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A CurtainUp Los Angeles Review
The New Testament and Helter Skelter
With the 30 minute opener, The New Testament, directed by Bjorn Johnson, LaBute figures to once again draw comparisons to David Mamet and not merely because he's got clipped dialog-speaking men doing each other dirt in a restaurant. Helter Skelter, which the playwright directs, is a husband-wife interaction that recalls the moral seediness of LaBute's bash: Latter Day Plays Grim? Unquestionably. Arresting? Passably so, and although bash alumni Ron Eldard is back to give the work added legitimacy, Helter Skelter legitimately belongs to Eldard's play mate, Kate Beahan.
Shorter, lighter and less gasp-inducing though it may be,The New Testament is the better play. Ruminating on the egos and power trips of theater people (although this could probably apply to cinema as well), LaBute places a writer front and center and &mdash with performer Tim Banning's great assistance &mdash makes said scribe a boob for the ages.
Via a murkily explained casting glitch, an Asian American actor (Peter James Smith) has been cast to play Jesus in a Broadway play. The playwright (Banning) who was not consulted and who has some casting say, wants the part recast and has brought his producer (Benjamin Burdick) to grease the wheels and make the buyout more palatable.
Over a fluffy coconut dessert at a toney restaurant, the playwright quickly reveals himself to be a racist, classist fool whose primary argument for the cast switch is his conviction that Jesus "is not a Chinaman." The actor, who wouldn't otherwise want to be within 10 miles of this writer, realizes it's still a great part. Plus, he's got a contract, so he's not agreeing to anything. The meek producer twists his napkin a lot and tries to keep things civil. . .he keeps the actor from punching the writer in the nose.
The three players are skating over issues of artistic political correctness, artistic freedom and, yeah, even a writer's desire &mdash entitlement even? &mdash to a little power. "I'm God here," the writer, a squeaky voiced Banning, says, "this is the world of my creation." Any sane individual wants to see this guy brought low, but if creative control is the goal, the man's got an argument.
James's actor goes from bulging veined to verge of rage to logical inductive thinking with some real dexterity. We don't learn the actor's history, but he's likely been stepped on, too. Since he can't actually punch the writer in the nose, the actor looks to the producer to be an ally. "You have to be a little bit brave here," he says. Not surprisingly, the producer isn't. The New Testament wraps up on a bit of a cheat, albeit a satisfying one LaBute sometimes lets his characters slide, stink free, from their dirty deeds. Not this time. The play leaves room for discussion and offers up a cool little scenario to boot. Theater lovers should be especially pleased.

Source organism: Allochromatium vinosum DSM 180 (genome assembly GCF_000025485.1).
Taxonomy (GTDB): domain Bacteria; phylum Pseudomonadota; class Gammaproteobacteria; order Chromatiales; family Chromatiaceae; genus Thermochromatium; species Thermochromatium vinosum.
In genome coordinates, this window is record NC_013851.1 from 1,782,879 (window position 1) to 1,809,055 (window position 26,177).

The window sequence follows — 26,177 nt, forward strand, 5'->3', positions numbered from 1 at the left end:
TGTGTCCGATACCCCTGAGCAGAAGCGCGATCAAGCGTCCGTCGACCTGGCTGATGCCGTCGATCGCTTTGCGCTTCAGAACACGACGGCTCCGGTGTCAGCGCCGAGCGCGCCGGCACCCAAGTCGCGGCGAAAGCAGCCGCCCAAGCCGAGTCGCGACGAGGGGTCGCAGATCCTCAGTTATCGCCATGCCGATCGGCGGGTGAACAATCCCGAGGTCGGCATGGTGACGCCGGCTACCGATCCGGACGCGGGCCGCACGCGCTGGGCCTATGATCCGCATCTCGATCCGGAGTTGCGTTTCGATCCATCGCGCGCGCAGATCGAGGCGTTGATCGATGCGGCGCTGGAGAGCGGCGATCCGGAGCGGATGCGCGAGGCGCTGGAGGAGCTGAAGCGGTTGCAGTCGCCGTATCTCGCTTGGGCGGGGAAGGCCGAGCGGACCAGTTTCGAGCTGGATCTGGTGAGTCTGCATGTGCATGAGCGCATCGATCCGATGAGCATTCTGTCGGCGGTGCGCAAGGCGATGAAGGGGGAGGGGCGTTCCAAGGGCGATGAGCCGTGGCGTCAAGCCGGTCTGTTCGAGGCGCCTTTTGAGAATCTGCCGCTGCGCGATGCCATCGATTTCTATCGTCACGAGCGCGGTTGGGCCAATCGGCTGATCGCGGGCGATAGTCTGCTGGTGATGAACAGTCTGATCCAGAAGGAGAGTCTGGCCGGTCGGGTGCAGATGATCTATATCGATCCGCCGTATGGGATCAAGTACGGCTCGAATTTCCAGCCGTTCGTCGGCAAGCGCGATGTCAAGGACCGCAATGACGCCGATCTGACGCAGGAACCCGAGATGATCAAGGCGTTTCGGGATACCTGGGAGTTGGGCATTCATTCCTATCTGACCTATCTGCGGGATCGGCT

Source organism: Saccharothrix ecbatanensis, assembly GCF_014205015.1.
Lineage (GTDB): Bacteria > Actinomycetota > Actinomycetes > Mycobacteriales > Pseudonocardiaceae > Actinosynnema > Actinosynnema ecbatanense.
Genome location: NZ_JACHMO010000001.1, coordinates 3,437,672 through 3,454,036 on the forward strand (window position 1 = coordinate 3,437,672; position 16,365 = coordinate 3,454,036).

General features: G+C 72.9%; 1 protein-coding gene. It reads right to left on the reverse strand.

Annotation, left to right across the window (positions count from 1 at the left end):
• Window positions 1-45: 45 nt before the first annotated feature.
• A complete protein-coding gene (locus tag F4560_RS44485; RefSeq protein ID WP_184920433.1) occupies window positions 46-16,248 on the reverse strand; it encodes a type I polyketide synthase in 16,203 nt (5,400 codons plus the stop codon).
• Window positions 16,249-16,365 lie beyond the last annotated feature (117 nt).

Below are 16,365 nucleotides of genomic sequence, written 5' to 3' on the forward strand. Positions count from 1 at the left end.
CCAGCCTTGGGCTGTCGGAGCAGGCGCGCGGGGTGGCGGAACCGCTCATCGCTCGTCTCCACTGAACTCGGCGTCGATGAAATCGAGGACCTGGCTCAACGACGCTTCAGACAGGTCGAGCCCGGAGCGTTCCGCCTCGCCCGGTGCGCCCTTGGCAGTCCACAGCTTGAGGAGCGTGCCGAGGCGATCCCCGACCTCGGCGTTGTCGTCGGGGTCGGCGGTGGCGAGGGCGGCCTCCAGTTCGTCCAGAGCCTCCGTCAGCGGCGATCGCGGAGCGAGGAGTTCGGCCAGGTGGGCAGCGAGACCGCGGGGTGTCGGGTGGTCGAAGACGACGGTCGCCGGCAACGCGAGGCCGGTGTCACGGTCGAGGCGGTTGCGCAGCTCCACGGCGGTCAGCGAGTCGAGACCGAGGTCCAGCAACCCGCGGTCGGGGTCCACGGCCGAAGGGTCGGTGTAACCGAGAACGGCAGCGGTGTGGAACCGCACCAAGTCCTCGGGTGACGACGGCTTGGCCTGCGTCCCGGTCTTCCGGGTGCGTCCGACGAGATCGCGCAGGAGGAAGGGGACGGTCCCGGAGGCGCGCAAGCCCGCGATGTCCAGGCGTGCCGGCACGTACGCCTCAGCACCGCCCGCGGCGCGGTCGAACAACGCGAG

Delight holds little place in Helter Skelter which is twice the length of Testament. It also takes place in a restaurant and which gives both its husband and wife several monolog drenched minutes to philosophize on behavior (him) and what it means in the grander scheme (her). After listening to her hubby wax on about "working for a better tomorrow," she concludes she doesn't ever want to be alone with the man again. Her declaration, far more intellectual even existential, confounds him. "I don't understand what you're saying,"is his retort.
Lack of communication/empathy is the least of their problems. Husband and wife periodically sneak off for a shopping and eating getaway together, leaving the kids with a sitter. The wife, seven or eight months pregnant, enters a restaurant where her husband is waiting. She demands the use of his cell phone to check on the kids. When he doesn't easily give up the phone for fear of revealing incriminating text messages, the wife has the evidence she needs.
Eldard is not easily recognizable under a shock of player blond hair and 70s sideburns. What slickness this guy may have had is quickly reduced to a mealy mouthed attempt at justification. As good as Eldard consistently is, there's a sense that LaBute &mdash who also directs &mdash has little interest in the husband.
Beahan's wife, in steely repose or speech, is our magnet. She's mightily wronged. Her logic is sound. She's not about to make a scene beyond, perhaps, a strategic double bang on the table. The confirmation of her husband's duplicity is a blow that has shaken not only her faith in her marriage, but in the order of the universe. There is a single thrown-away reference to the Mansons, but the thematic helter-skelter of the title is far more universal. "What now?" is the play's final line. What now, indeed. Before we reach that place, however, the wife asks her husband to bring matters to a conclusion "vividly, amazingly and operatically." If you know the works of Neil LaBute, then you know this can't portend well. And indeed it does not.